US poet, who received the Dial award (1926), the National Book Award (1950), and the Bollingen Prize in Poetry (1952).
The son of an English father and a Puerto Rican mother, Williams was born in Rutherford, New Jersey, and educated in France and Switzerland before returning to the USA to study medicine at the University of Pennsylvania. After a short spell at Leipzig University working as a paediatrician, he set up as a general practitioner in Rutherford, where he remained until his retirement in 1951.
Despite his connections with Europe, Williams's best poetry focused on his native land. His first published work was Poems (1909); subsequent collections of poetry included The Tempers (1913), Kora in Hell (1920), and Sour Grapes (1921). Spring and All (1923) marked a turning point in Williams's attempt to evolve a definitive American poetic technique. Various influences from the world of art contributed to its emergence, including expressionism, dadaism, and cubism. In literature, Williams was briefly associated with the objectivists, an offshoot of the imagist movement.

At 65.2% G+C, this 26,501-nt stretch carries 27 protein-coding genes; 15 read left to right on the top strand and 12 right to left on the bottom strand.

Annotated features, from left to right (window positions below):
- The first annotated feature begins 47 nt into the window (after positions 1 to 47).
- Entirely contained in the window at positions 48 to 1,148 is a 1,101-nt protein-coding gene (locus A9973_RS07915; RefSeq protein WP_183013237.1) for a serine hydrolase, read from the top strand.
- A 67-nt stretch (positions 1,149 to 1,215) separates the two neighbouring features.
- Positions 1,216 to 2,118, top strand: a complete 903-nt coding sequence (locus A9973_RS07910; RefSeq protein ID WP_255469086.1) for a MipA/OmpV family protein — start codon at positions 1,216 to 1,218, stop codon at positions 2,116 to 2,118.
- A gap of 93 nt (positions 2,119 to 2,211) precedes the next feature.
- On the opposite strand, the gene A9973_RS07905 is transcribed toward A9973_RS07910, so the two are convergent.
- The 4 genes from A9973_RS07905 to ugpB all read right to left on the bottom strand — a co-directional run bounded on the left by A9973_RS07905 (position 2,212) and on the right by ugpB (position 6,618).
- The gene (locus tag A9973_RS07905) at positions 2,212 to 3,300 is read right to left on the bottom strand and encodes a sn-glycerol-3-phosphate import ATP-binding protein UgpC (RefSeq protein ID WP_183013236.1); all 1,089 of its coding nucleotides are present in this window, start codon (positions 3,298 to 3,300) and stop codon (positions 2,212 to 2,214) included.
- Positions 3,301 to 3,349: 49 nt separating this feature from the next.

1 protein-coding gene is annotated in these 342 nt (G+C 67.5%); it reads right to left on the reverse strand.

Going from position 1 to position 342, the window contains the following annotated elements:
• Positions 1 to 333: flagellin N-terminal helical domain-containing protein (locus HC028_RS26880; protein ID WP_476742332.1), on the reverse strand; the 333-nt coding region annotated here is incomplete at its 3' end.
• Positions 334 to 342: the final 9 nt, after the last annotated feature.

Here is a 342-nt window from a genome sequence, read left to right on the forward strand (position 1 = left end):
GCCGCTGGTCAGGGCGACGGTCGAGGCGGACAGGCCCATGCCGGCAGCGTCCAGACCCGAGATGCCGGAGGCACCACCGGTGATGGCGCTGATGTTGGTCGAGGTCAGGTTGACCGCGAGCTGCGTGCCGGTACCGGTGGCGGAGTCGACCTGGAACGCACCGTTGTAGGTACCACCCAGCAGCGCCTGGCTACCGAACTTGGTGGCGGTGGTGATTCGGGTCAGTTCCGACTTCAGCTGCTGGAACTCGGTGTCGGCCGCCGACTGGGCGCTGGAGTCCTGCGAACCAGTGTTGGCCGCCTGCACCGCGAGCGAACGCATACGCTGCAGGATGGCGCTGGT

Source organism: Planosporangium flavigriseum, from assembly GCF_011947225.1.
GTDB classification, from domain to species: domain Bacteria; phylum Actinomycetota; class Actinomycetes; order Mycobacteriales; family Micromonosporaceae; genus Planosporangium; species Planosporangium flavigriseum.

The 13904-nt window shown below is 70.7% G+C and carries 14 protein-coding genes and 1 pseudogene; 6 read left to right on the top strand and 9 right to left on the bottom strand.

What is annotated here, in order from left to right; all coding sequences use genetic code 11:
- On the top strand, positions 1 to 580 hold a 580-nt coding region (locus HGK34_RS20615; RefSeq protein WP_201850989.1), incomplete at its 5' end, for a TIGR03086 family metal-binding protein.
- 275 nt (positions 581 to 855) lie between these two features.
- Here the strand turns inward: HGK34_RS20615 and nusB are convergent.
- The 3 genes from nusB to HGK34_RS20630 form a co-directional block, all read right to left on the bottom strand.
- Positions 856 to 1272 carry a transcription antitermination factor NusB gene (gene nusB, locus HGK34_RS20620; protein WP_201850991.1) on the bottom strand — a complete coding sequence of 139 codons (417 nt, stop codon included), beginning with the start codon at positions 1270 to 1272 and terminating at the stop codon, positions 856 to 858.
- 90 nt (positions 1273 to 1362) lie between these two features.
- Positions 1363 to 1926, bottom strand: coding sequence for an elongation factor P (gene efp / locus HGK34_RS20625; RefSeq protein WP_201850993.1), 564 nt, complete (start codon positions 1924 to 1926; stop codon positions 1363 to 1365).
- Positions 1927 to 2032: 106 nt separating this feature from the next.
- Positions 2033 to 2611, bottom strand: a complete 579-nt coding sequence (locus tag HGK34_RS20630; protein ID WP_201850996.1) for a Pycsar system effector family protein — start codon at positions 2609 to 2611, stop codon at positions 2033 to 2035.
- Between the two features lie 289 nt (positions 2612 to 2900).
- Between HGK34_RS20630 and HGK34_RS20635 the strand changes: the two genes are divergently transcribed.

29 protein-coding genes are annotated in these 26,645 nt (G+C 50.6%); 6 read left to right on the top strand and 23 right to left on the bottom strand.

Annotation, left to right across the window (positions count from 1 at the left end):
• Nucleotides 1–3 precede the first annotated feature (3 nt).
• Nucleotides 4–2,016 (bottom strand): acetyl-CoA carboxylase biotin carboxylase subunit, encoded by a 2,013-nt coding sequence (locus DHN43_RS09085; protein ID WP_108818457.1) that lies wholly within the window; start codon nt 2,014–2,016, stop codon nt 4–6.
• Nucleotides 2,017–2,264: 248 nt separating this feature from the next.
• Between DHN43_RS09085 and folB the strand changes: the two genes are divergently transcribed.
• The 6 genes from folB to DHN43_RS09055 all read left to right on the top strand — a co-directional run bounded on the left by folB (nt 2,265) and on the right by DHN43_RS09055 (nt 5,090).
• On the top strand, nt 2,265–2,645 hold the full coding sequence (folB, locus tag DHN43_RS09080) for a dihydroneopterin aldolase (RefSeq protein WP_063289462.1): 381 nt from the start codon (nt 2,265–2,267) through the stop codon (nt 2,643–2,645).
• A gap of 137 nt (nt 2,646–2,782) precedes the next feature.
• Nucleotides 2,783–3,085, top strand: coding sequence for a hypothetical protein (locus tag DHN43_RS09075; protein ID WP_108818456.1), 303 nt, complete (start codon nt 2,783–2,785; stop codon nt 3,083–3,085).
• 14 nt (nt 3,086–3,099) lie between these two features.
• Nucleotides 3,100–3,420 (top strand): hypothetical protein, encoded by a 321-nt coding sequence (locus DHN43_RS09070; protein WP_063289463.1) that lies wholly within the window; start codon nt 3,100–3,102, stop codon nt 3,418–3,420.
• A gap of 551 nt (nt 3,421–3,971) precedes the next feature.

The bulk of his poetry appeared in Collected Later Poems (1950) and Collected Earlier Poems (1951). Probably his most important achievement in the latter half of his career was the epic four-volume Paterson (1946–51). Williams also produced two collections of essays, The Great American Novel (1923) and In the American Grain (1925), as well as short stories and several novels, including the trilogy comprising White Mule (1937), In the Money (1940), and The Build-Up (1952).